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High spirits at the seaside in Ghost Stories

Peculiarly British film follows TV presenter who specialises in ‘outing’ fake psychics as he is sent to crack three cases his hero couldn't solve

06 April, 2018 — By Dan Carrier

Andy Nyman as Professor Philip Goodman in Ghost Stories

GHOST STORIES
Directed by Jeremy Dyson and Andy Nyman
Certificate 15
☆☆☆☆

A GHOST story should make you jump, it should make you question perceived truths, and above all, should give you a general sense of the collywobbles without quite knowing why.

This excellent film, adapted from a successful stage show, does all these things with a sense of joyful panache that has lingered like an unhappy spirit since the credits rolled.

Co-director Jeremy Dyson is a co-creator of The League of Gentleman and you can see this throughout. He has an eye for the grim world of contemporary Great Britain – this is a nation not made of up warm ale, maids cycling through the mist to church and lions and unicorns, but instead it’s a world of nicotine-stained pine veneer working men’s clubs, grim, wet static caravan parks, pebble-dashed, semi-detached suburbs with grotty net curtains and dumped sofas on railway cuttings.

Professor Philip Goodman (Andy Nyman) is a TV presenter who specialises in “outing” fake psychics and showing up spiritualism.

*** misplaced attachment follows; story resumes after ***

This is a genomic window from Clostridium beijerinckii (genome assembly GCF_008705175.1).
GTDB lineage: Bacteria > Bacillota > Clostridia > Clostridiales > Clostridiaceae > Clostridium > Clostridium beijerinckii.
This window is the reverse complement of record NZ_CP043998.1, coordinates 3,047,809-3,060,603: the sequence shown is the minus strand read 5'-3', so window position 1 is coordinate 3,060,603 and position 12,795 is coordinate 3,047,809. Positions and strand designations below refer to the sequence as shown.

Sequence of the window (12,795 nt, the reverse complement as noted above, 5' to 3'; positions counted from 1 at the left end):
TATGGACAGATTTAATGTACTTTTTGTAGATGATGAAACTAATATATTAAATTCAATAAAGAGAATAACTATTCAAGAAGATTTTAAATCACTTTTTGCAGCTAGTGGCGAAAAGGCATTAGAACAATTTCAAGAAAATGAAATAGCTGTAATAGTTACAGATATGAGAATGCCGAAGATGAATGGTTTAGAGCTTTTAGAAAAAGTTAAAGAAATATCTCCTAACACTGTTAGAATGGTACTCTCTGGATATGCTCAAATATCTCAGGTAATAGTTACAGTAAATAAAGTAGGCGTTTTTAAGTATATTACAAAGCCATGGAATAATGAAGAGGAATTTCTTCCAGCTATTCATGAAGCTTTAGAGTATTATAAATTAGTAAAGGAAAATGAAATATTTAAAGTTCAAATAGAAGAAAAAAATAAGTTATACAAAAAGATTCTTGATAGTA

Martin Freeman in Ghost Stories

One day he receives a package in the post – a tape from a 1970s paranormal investigator whose TV shows he enjoyed and who disappeared in strange circumstances and is presumed long dead.

Goodman heads to a windswept caravan park on a sea-bitten coast and is given a folder of three cases his hero could not solve – and is told it is his job to go out there and see if he can unravel what really happened, while perhaps casting some fresh light on his own scepticism.

Andy Nyman as Goodman is excellent – as he tackles others’ demons, he must confront ones of his own, focusing on an unhappy childhood, where an aggressive father means there is no haven from anti-Semitic bullying he suffers from at school.

Throw in Martin Freeman and a show-stealing turn from Paul Whitehouse and you have the ingredients for a film that feels utterly, peculiarly British.

Paul Whitehouse as Tony

The stories are set up to make the viewer pose questions themselves, filling you with a sense of expectation as to what is going to happen next, and then turns it upside down.

Tony (Whitehouse) is the nightwatchman looking after an old asylum – a seemingly obvious set up, you may think – but what unfolds is perfectly terrifying.

Simon Rifkind (Alex Lawther) is the bullied child whose parents’ brilliantly observed home in suburbia offers none of the protection such a classic Edwardian family house should provide. Lawther, like his colleagues, is fantastic in every scene. Then there is the stockbroker (Freeman) who discovers money cannot buy happiness.

It asks interesting questions about why we like to consider the supernatural – what is it in our shared psyche that creates our need to question what we see, what makes our imagination provide answers that have nothing to do with rationality, and on top of all this, why do we like a tale that makes us shiver with fear?

All this creates a heady mix, aided too by dollops of humour, peculiar to British horror writing, and drawing on the tradition created by series such as Tales of the Unexpected.

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